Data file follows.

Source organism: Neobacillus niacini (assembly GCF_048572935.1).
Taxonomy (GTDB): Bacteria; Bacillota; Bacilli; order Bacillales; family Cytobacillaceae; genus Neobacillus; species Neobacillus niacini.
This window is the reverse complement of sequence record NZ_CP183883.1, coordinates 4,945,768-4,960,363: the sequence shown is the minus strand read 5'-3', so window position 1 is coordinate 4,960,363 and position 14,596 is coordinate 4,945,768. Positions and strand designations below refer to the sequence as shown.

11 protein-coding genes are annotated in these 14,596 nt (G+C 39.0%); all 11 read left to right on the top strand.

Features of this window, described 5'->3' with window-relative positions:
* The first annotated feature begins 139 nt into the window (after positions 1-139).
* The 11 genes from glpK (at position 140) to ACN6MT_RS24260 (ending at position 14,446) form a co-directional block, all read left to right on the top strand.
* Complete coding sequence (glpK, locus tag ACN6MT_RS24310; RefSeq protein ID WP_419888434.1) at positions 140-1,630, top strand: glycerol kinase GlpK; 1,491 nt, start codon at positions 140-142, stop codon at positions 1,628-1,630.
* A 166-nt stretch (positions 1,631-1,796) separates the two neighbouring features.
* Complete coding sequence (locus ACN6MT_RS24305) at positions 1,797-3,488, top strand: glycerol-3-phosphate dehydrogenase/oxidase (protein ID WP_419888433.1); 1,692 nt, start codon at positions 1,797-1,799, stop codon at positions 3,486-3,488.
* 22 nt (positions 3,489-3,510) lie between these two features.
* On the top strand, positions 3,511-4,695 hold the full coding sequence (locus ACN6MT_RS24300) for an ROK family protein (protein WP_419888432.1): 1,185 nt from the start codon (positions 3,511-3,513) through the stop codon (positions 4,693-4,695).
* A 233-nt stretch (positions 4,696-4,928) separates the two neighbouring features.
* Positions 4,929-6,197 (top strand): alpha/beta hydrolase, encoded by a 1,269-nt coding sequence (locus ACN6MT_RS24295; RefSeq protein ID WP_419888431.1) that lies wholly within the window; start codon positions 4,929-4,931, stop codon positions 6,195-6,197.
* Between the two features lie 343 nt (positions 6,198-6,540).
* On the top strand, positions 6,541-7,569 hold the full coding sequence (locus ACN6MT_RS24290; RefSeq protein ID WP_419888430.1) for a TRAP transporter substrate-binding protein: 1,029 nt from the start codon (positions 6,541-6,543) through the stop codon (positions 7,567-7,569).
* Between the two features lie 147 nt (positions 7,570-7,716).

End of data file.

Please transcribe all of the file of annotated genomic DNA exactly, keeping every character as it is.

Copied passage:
Source organism: Neobacillus niacini (assembly GCF_048572935.1).
Taxonomy (GTDB): Bacteria; Bacillota; Bacilli; order Bacillales; family Cytobacillaceae; genus Neobacillus; species Neobacillus niacini.
This window is the reverse complement of sequence record NZ_CP183883.1, coordinates 4,945,768-4,960,363: the sequence shown is the minus strand read 5'-3', so window position 1 is coordinate 4,960,363 and position 14,596 is coordinate 4,945,768. Positions and strand designations below refer to the sequence as shown.

11 protein-coding genes are annotated in these 14,596 nt (G+C 39.0%); all 11 read left to right on the top strand.

Features of this window, described 5'->3' with window-relative positions:
* The first annotated feature begins 139 nt into the window (after positions 1-139).
* The 11 genes from glpK (at position 140) to ACN6MT_RS24260 (ending at position 14,446) form a co-directional block, all read left to right on the top strand.
* Complete coding sequence (glpK, locus tag ACN6MT_RS24310; RefSeq protein ID WP_419888434.1) at positions 140-1,630, top strand: glycerol kinase GlpK; 1,491 nt, start codon at positions 140-142, stop codon at positions 1,628-1,630.
* A 166-nt stretch (positions 1,631-1,796) separates the two neighbouring features.
* Complete coding sequence (locus ACN6MT_RS24305) at positions 1,797-3,488, top strand: glycerol-3-phosphate dehydrogenase/oxidase (protein ID WP_419888433.1); 1,692 nt, start codon at positions 1,797-1,799, stop codon at positions 3,486-3,488.
* 22 nt (positions 3,489-3,510) lie between these two features.
* On the top strand, positions 3,511-4,695 hold the full coding sequence (locus ACN6MT_RS24300) for an ROK family protein (protein WP_419888432.1): 1,185 nt from the start codon (positions 3,511-3,513) through the stop codon (positions 4,693-4,695).
* A 233-nt stretch (positions 4,696-4,928) separates the two neighbouring features.
* Positions 4,929-6,197 (top strand): alpha/beta hydrolase, encoded by a 1,269-nt coding sequence (locus ACN6MT_RS24295; RefSeq protein ID WP_419888431.1) that lies wholly within the window; start codon positions 4,929-4,931, stop codon positions 6,195-6,197.
* Between the two features lie 343 nt (positions 6,198-6,540).
* On the top strand, positions 6,541-7,569 hold the full coding sequence (locus ACN6MT_RS24290; RefSeq protein ID WP_419888430.1) for a TRAP transporter substrate-binding protein: 1,029 nt from the start codon (positions 6,541-6,543) through the stop codon (positions 7,567-7,569).
* Between the two features lie 147 nt (positions 7,570-7,716).